APT sucks, use Nala instead!
What is APT ??
apt is a command-line utility for installing, updating, removing, and otherwise managing deb packages on Ubuntu, Debian, and related Linux distributions. It combines the most frequently used commands from the apt-get and apt-cache tools with different default values of some options.
apt is designed for interactive use. Prefer using apt-get and apt-cache in your shell scripts as they are backward compatible between the different versions and have more options and features.
Most of the apt commands must be run as a user with sudo privileges.
This guide serves as a quick reference for the apt commands.
Updating package index (apt update)
The APT package index is basically a database that holds records of available packages from the repositories enabled in your system.
To update the package index run the command below. This will pull the latest changes from the APT repositories:
sudo apt update
Always update the package index before upgrading or installing new packages.
Upgrading packages (apt upgrade)
Regularly updating your Linux system is one of the most important aspects of overall system security.
To upgrade the installed packages to their latest versions run:
sudo apt upgrade
The command doesn’t upgrade packages that require removal of installed packages.
If you want to upgrade a single package, pass the package name:
sudo apt upgrade package\_name
It is always a good idea to configure automatic security updates .
Full Upgrading (apt full-upgrade)
The difference between upgrade and full-upgrade is that the later will remove the installed packages if that is needed to upgrade the whole system.
sudo apt full-upgrade
Be extra careful when using this command.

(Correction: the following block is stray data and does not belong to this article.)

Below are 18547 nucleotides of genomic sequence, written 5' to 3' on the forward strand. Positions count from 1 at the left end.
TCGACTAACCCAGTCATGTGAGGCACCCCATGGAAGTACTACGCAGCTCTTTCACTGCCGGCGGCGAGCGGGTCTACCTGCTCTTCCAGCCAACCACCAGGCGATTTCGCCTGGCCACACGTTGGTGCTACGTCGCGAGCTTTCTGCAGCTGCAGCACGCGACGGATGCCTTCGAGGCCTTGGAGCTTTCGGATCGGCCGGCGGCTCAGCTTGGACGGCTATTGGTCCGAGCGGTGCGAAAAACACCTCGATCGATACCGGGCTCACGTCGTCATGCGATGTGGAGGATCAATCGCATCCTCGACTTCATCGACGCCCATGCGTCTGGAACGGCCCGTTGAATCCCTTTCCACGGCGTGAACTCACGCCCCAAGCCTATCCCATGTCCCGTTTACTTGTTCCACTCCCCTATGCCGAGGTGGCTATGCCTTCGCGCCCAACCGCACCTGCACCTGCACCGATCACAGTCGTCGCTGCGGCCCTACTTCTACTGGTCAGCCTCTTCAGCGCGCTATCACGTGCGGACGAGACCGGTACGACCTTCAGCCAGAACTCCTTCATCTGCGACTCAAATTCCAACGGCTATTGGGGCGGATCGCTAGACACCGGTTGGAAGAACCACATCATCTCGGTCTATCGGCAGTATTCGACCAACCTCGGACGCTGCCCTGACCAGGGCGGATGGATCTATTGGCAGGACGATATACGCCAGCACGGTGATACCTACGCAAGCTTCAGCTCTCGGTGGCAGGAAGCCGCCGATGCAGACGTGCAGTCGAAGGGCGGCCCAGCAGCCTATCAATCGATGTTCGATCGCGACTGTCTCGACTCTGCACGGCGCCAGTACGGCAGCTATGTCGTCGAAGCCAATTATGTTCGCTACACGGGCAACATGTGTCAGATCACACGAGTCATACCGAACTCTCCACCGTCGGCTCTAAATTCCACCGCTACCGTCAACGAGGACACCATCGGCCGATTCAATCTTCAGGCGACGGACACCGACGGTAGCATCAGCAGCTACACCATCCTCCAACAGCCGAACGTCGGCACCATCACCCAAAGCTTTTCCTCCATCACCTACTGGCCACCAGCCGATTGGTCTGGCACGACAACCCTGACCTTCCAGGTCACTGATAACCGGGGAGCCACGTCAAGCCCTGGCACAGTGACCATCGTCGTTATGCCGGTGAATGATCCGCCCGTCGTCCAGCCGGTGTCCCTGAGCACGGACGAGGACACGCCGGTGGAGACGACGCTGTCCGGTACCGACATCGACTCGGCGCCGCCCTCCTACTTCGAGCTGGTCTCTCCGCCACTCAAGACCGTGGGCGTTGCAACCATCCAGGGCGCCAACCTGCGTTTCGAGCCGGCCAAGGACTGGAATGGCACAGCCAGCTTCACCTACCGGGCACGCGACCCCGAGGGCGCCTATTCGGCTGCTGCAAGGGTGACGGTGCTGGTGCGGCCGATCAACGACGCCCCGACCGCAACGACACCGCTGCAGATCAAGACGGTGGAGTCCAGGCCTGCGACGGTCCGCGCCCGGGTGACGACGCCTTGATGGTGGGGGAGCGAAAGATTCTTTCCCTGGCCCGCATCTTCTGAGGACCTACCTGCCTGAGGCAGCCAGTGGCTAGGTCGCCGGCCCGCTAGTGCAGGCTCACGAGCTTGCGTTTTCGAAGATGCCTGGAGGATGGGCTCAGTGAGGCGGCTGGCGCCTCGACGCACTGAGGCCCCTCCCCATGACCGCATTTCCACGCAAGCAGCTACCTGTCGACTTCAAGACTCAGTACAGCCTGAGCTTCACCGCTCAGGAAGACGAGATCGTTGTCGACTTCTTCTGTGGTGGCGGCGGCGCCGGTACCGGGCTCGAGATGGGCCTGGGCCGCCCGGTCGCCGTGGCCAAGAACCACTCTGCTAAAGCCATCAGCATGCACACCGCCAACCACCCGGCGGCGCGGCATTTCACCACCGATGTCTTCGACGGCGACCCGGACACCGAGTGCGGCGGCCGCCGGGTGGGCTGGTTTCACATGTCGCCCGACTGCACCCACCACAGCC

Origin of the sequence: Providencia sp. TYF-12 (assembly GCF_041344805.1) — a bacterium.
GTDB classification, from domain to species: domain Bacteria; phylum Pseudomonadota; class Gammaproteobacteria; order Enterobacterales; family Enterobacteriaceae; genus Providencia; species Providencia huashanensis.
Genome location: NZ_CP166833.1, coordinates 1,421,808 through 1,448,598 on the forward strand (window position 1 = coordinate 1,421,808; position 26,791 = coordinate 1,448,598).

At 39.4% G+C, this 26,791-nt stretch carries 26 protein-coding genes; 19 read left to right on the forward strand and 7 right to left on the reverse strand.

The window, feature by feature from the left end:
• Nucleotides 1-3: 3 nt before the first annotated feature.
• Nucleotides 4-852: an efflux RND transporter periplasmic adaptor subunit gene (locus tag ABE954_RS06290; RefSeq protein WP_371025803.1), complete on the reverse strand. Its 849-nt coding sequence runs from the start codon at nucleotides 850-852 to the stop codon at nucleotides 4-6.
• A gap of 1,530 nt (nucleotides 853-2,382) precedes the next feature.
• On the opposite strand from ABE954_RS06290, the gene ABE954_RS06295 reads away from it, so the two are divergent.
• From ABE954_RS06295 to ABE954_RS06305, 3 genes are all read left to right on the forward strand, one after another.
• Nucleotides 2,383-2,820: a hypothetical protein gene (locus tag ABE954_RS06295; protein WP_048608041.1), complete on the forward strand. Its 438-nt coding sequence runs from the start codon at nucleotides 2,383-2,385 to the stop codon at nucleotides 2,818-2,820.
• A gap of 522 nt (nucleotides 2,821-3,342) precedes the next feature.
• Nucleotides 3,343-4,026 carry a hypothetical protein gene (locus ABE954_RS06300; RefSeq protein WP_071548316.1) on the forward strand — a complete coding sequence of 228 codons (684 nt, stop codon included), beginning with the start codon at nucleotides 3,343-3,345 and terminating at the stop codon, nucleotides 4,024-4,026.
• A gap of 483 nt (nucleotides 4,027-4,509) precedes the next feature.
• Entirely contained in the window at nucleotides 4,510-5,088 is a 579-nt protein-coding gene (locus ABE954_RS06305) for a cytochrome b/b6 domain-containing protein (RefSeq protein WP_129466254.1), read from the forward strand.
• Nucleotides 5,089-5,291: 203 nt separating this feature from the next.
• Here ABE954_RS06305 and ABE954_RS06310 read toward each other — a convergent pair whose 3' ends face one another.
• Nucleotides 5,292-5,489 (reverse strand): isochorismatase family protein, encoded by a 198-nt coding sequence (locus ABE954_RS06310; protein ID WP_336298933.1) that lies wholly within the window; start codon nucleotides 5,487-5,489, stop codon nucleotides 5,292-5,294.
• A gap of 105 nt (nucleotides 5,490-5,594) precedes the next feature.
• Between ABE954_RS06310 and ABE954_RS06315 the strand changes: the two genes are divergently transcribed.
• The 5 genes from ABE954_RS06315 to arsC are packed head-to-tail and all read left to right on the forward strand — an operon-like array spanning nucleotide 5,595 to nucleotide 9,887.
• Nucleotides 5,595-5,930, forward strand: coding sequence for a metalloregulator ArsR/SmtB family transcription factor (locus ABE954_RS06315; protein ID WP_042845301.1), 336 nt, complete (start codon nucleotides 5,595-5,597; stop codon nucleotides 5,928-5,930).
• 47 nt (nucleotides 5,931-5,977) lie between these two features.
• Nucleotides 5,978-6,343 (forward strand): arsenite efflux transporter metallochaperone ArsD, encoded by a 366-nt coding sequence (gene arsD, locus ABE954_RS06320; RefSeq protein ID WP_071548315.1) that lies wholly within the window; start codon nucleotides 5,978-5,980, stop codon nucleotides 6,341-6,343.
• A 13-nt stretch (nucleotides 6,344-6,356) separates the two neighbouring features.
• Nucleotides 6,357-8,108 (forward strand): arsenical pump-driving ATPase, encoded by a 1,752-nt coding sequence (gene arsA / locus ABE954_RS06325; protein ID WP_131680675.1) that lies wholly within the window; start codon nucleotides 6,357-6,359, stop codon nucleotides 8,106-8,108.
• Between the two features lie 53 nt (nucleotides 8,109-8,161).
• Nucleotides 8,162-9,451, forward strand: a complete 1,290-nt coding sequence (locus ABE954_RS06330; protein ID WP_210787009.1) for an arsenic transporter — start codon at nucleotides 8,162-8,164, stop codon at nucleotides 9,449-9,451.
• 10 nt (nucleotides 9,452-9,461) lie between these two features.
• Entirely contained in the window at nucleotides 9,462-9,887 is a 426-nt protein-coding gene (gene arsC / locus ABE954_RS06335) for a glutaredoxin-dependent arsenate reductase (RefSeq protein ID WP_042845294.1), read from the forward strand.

Installing packages (apt install)
Installing packages is as simple as running the following command:
sudo apt install package\_name
If you want to install multiple packages with one command, specify them as a space-separated list:
sudo apt install package1 package2
To install local deb files provide the full path to file. Otherwise, the command will try to retrieve and install the package from the APT repositories.
sudo apt install /full/path/file.deb
Removing Packages (apt remove)
To remove an installed package type the following:
sudo apt remove package\_name
You can also specify multiple packages, separated by spaces:
sudo apt remove package1 package2
The remove command will uninstall the given packages, but it may leave some configuration files behind. If you want to remove the package including all configuration files, use purge instead of remove :
sudo apt purge package\_name
Remove Unused Packages (apt autoremove)
Whenever a new package that depends on other packages is installed on the system, the package dependencies will be installed too. When the package is removed, the dependencies will stay on the system. This leftover packages are no longer used by anything else and can be removed.
To remove the unneeded dependencies use the following command:
sudo apt autoremove
Listing Packages (apt list)
The list command allows you to list the available, installed and, upgradeable packages.
To list all available packages use the following command:
sudo apt list
The command will print a list of all packages, including information about the versions and architecture of the package. To find out whether a specific package is installed, you can filter the output with the grep command.
sudo apt list | grep package\_name
To list only the installed packages type:
sudo apt list --installed
Getting a list of the upgradeable packages may be useful before actually upgrading the packages:
sudo apt list --upgradeable
Searching Packages (apt search)